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Dokken: ‘3 Old Guys’ story leads down a rabbit hole to ‘Wild Bill’s Run’

On their attempted trip from Minnesota to Moscow, they ran Moto-Ski snowmobiles, a now-defunct brand manufactured in Quebec that ceased production in 1985.

Wild Bill Cooper “led a ragtag crew of mechanics, ranchers and photographers on a grueling expedition across the polar ice” in the winter of 1972, hoping to snowmobile from Minnesota to Moscow. They only made it to Greenland, but the story of their trip on Moto-Ski snowmobiles is documented in “Wild Bill’s Run,” a 2012 film by Minnesota filmmaker Mike Scholtz.
Contributed/courtesy of the Trans-World Snowmobile Expedition

Brad Dokken
Brad Dokken

My recent coverage of the “3 Old Guys” – Paul Dick, Rob Hallstrom and Rex Hibbert – and their 4,000-plus-mile snowmobile trek from Grand Rapids, Minnesota, to Fairbanks, Alaska, prompted a call from Jeffrey Waldhal on Tuesday evening.

The trio of snowmobilers left Grand Rapids on Monday morning and after spending the night at Oak Island on Minnesota’s Northwest Angle, reported with the Canada Border Services Agency and rode into Canada on Tuesday morning, according to an update on their Facebook page. They spent Wednesday night in Swan River, Manitoba, and if all goes according to plan, the trek through some of the most remote country in North America will take about a month.

I was off the clock for the day and away from my desk when Waldhal called Tuesday, and so his call – a Duluth number, according to my Caller ID – went to voicemail. He’d seen my story and wondered if I knew about the snowmobile trip Bill Cooper and a crew from Willow River, Minnesota, made to Alaska in 1969 and another trip they made in ’72.

“The first trip was … to Fairbanks, and then the second one was Willow River ultimately to – well, they ultimately made it all the way to Greenland,” Waldhal said.


His father-in-law made one of the trips, Waldhal said, and his wife’s uncle went on both of them.

“There’s a lot of history,” Waldhal said in his voicemail.

I wasn’t familiar with the Willow River crew’s two trips, but Waldhal’s voicemail piqued my curiosity. Some poking around on Facebook led me down a rabbit hole to a Dec. 28 post on the “3 Old Guys ride to Alaska” Facebook page, which describes a 1972 trip in which Cooper and a half-dozen young, adventurous snowmobile partners set off on an adventure they dubbed the “Trans World Snowmobile Expedition” – aka, “To Moscow with Love on a Moto-Ski.”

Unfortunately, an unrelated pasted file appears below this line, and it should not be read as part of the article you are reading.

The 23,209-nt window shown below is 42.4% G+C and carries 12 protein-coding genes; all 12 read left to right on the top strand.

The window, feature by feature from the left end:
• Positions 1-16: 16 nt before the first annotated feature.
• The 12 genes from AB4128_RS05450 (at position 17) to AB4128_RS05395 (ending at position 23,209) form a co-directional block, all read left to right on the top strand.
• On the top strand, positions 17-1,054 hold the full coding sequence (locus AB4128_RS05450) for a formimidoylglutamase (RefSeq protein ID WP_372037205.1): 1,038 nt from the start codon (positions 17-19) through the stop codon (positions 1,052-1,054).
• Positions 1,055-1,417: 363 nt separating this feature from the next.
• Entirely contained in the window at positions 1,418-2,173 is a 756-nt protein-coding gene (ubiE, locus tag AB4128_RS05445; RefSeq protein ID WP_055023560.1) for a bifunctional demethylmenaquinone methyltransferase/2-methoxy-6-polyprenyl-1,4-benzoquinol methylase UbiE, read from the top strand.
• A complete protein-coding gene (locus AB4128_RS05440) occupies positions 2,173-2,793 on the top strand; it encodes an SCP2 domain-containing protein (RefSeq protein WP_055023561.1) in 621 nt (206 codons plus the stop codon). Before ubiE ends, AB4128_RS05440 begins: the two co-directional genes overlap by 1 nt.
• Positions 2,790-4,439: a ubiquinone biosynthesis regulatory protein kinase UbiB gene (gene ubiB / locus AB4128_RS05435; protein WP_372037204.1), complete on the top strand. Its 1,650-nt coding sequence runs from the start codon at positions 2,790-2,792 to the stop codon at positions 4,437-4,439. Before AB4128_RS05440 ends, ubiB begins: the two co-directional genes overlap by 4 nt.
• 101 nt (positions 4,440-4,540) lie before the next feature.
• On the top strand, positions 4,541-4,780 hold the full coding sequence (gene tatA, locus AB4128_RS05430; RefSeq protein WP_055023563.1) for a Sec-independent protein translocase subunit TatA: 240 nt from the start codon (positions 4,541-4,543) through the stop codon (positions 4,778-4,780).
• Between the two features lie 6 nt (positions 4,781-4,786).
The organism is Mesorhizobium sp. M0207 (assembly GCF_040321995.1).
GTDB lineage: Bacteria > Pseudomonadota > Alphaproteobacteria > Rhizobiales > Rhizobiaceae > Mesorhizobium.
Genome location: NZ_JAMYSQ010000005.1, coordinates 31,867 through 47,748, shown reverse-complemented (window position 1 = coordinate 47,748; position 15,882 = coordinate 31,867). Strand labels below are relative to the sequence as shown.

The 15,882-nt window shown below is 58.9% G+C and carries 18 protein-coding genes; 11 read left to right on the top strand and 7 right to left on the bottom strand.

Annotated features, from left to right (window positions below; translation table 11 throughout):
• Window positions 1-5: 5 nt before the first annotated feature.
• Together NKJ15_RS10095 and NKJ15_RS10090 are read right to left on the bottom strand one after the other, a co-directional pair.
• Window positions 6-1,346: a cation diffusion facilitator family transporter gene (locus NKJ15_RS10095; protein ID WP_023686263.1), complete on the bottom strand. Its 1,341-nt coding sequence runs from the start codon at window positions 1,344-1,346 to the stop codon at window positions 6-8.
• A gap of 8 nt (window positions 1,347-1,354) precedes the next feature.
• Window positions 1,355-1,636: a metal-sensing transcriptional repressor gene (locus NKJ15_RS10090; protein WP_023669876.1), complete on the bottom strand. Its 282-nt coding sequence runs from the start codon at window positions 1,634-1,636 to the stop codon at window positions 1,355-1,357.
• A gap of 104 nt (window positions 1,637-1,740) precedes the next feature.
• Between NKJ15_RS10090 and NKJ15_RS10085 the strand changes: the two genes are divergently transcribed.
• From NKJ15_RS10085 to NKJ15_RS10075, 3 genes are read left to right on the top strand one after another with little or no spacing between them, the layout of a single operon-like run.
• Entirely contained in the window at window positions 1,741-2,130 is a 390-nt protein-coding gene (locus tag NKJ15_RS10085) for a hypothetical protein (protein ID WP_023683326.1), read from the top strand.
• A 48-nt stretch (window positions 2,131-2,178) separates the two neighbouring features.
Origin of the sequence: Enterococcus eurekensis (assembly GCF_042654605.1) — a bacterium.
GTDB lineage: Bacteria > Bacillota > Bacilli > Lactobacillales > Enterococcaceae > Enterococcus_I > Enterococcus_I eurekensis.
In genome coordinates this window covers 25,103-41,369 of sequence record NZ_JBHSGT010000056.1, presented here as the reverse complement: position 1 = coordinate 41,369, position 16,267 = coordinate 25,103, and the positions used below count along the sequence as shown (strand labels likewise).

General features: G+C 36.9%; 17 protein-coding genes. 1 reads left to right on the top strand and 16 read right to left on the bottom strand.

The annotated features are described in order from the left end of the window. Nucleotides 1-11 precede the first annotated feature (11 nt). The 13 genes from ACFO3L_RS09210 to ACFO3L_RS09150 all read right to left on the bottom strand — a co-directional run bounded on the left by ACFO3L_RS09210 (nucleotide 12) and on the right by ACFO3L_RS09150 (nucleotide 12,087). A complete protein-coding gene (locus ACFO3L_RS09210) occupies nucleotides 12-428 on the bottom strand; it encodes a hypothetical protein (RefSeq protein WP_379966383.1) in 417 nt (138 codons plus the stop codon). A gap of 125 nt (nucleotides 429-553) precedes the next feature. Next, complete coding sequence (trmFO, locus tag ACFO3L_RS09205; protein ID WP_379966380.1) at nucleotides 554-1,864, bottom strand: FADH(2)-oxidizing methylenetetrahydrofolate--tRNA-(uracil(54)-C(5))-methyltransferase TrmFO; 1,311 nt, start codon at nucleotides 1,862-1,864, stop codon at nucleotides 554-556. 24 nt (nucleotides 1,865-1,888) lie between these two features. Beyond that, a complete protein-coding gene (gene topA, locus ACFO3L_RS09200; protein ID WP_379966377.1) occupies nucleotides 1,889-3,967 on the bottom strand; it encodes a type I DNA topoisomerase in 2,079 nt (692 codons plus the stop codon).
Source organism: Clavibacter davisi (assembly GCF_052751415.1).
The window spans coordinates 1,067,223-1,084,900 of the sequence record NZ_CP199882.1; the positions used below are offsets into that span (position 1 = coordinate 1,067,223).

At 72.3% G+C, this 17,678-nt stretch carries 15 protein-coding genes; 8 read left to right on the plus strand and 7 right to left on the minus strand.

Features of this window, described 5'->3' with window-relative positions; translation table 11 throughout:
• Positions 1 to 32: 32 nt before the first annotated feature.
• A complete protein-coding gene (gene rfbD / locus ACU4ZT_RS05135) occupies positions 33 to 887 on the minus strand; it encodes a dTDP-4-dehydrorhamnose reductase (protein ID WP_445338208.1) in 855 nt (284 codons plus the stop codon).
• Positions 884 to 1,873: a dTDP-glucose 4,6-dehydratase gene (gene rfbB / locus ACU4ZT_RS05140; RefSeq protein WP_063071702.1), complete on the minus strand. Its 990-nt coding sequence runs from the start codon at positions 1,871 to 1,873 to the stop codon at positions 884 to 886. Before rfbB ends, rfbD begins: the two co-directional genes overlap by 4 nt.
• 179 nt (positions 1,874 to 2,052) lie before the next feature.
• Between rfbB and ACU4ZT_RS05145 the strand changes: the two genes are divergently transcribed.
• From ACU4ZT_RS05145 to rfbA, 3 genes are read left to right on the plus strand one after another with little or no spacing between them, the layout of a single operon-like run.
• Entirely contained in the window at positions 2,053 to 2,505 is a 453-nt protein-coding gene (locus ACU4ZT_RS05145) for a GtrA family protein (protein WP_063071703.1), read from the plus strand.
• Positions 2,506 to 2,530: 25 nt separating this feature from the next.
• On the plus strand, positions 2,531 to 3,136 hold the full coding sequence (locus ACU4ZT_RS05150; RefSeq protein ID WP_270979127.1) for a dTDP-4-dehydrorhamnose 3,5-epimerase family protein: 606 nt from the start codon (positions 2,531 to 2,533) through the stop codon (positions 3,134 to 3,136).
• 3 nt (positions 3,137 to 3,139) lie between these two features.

They ran Moto-Ski snowmobiles, a now-defunct brand manufactured in Quebec that ceased production in 1985.

The Facebook post also included a link to a website about “Wild Bill’s Run,” a 2012 documentary by Minnesota filmmaker Mike Scholtz about the snowmobile expedition. The website describes the film as follows:

“This is the strange but true story of Wild Bill Cooper. Part Arctic adventure and part crime caper, ‘Wild Bill’s Run’ is an unforgettable ride with a true American folk hero.

“In the winter of 1972, Wild Bill Cooper led a ragtag crew of mechanics, ranchers and photographers on a grueling expedition across the polar ice. During some of the darkest days of the Cold War, their goal was to snowmobile 5,000 miles from Minnesota to Moscow.

“They didn’t quite make it.


“After the expedition returned home, Cooper embarked on a startling new adventure. Accused of leading a massive drug smuggling operation known as ‘the Marijuana Air Force,’ he was named one of America’s Ten Most Wanted by the U.S. Marshals Service. But the wily outdoorsman was never caught. He refused to surrender to the law, just as he’d refused to surrender to the Arctic. Even today, his whereabouts remain a mystery.”

Continuing further down the rabbit hole, I came across a July 22, 2012, story in the Duluth News Tribune about the film and Cooper’s wild pursuits. As explained in the story, “Wild Bill’s Run” was named Best Documentary Feature Film at the Seattle True Independent Film Festival earlier in 2012.

I did some more poking around online trying to find the film, only to hit dead ends, so I sent Scholtz an email to see if “Wild Bill’s Run” is still available out there somewhere in the clouds.

He replied early Wednesday evening.

“It used to be on Hulu and Amazon and a bunch of other places, but time marched on, and now it’s only available on DVD through old-fashioned mail order, by contacting me via the website,” Scholtz replied.

He did, however, send me a link to a password-protected site that allowed me to see the one-hour film.

All I can say is wow, that’s one heck of a story!

The documentary is probably old news to Duluthians, but it was news to me, a cool story I never would have known about, had it not been for Waldhal’s voicemail Tuesday evening. I tried returning his call Wednesday but hadn’t heard back before the deadline for this column.


Venturing down rabbit holes can lead to some cool places, and the story of “Wild Bill’s Run” certainly did just that.

For more information on the documentary or to order a copy by “old-fashioned mail order,” check out the website at wildbillsrun.com or email Scholtz at mikevscholtz@gmail.com .

For daily updates on the “3 Old Guys,” check out their Facebook page.

Brad Dokken joined the Herald company in November 1985 as a copy editor for Agweek magazine and has been the Grand Forks Herald's outdoors editor since 1998.

Besides his role as an outdoors writer, Dokken has an extensive background in northwest Minnesota and Canadian border issues and provides occasional coverage on those topics.

Reach him at bdokken@gfherald.com, by phone at (701) 780-1148 or on Twitter at @gfhoutdoor.
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